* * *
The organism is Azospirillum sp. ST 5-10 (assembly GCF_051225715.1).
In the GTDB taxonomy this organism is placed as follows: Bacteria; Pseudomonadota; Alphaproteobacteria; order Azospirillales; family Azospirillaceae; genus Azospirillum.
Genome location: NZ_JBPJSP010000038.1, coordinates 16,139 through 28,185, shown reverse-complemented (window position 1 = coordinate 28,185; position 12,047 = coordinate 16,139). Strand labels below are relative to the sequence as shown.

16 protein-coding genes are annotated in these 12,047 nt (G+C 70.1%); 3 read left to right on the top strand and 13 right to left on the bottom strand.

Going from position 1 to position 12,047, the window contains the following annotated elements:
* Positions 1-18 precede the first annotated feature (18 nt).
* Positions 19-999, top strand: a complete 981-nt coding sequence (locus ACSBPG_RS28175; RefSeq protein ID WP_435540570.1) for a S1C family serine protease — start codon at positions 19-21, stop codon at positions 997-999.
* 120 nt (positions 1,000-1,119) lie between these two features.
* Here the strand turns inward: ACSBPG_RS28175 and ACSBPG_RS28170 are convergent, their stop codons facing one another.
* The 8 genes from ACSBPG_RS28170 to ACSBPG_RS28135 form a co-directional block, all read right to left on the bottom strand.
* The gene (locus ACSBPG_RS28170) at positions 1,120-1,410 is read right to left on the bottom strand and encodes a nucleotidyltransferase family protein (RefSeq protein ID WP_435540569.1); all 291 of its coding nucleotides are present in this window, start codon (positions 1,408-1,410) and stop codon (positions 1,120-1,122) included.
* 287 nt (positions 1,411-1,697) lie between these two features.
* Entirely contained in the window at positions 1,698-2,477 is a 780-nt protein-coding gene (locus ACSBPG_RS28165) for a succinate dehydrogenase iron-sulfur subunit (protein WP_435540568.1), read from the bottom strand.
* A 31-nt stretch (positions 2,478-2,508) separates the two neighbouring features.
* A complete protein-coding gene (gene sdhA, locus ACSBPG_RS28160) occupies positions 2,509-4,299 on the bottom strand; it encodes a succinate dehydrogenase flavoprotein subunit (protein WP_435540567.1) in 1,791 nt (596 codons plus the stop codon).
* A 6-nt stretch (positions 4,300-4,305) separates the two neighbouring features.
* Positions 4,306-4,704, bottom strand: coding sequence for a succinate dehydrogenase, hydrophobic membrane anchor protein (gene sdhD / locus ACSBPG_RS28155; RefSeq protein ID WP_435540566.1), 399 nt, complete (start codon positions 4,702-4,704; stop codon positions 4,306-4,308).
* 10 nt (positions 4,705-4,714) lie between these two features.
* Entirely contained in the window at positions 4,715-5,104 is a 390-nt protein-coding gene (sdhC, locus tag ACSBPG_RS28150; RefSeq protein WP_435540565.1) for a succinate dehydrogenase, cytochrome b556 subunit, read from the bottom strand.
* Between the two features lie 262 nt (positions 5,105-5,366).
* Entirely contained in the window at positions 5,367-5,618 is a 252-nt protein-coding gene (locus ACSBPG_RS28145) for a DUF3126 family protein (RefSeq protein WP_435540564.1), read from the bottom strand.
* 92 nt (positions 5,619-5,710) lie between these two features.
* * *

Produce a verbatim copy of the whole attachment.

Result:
The organism is Azospirillum sp. ST 5-10 (assembly GCF_051225715.1).
In the GTDB taxonomy this organism is placed as follows: Bacteria; Pseudomonadota; Alphaproteobacteria; order Azospirillales; family Azospirillaceae; genus Azospirillum.
Genome location: NZ_JBPJSP010000038.1, coordinates 16,139 through 28,185, shown reverse-complemented (window position 1 = coordinate 28,185; position 12,047 = coordinate 16,139). Strand labels below are relative to the sequence as shown.

16 protein-coding genes are annotated in these 12,047 nt (G+C 70.1%); 3 read left to right on the top strand and 13 right to left on the bottom strand.

Going from position 1 to position 12,047, the window contains the following annotated elements:
* Positions 1-18 precede the first annotated feature (18 nt).
* Positions 19-999, top strand: a complete 981-nt coding sequence (locus ACSBPG_RS28175; RefSeq protein ID WP_435540570.1) for a S1C family serine protease — start codon at positions 19-21, stop codon at positions 997-999.
* 120 nt (positions 1,000-1,119) lie between these two features.
* Here the strand turns inward: ACSBPG_RS28175 and ACSBPG_RS28170 are convergent, their stop codons facing one another.
* The 8 genes from ACSBPG_RS28170 to ACSBPG_RS28135 form a co-directional block, all read right to left on the bottom strand.
* The gene (locus ACSBPG_RS28170) at positions 1,120-1,410 is read right to left on the bottom strand and encodes a nucleotidyltransferase family protein (RefSeq protein ID WP_435540569.1); all 291 of its coding nucleotides are present in this window, start codon (positions 1,408-1,410) and stop codon (positions 1,120-1,122) included.
* 287 nt (positions 1,411-1,697) lie between these two features.
* Entirely contained in the window at positions 1,698-2,477 is a 780-nt protein-coding gene (locus ACSBPG_RS28165) for a succinate dehydrogenase iron-sulfur subunit (protein WP_435540568.1), read from the bottom strand.
* A 31-nt stretch (positions 2,478-2,508) separates the two neighbouring features.
* A complete protein-coding gene (gene sdhA, locus ACSBPG_RS28160) occupies positions 2,509-4,299 on the bottom strand; it encodes a succinate dehydrogenase flavoprotein subunit (protein WP_435540567.1) in 1,791 nt (596 codons plus the stop codon).
* A 6-nt stretch (positions 4,300-4,305) separates the two neighbouring features.
* Positions 4,306-4,704, bottom strand: coding sequence for a succinate dehydrogenase, hydrophobic membrane anchor protein (gene sdhD / locus ACSBPG_RS28155; RefSeq protein ID WP_435540566.1), 399 nt, complete (start codon positions 4,702-4,704; stop codon positions 4,306-4,308).
* 10 nt (positions 4,705-4,714) lie between these two features.
* Entirely contained in the window at positions 4,715-5,104 is a 390-nt protein-coding gene (sdhC, locus tag ACSBPG_RS28150; RefSeq protein WP_435540565.1) for a succinate dehydrogenase, cytochrome b556 subunit, read from the bottom strand.
* Between the two features lie 262 nt (positions 5,105-5,366).
* Entirely contained in the window at positions 5,367-5,618 is a 252-nt protein-coding gene (locus ACSBPG_RS28145) for a DUF3126 family protein (RefSeq protein WP_435540564.1), read from the bottom strand.
* 92 nt (positions 5,619-5,710) lie between these two features.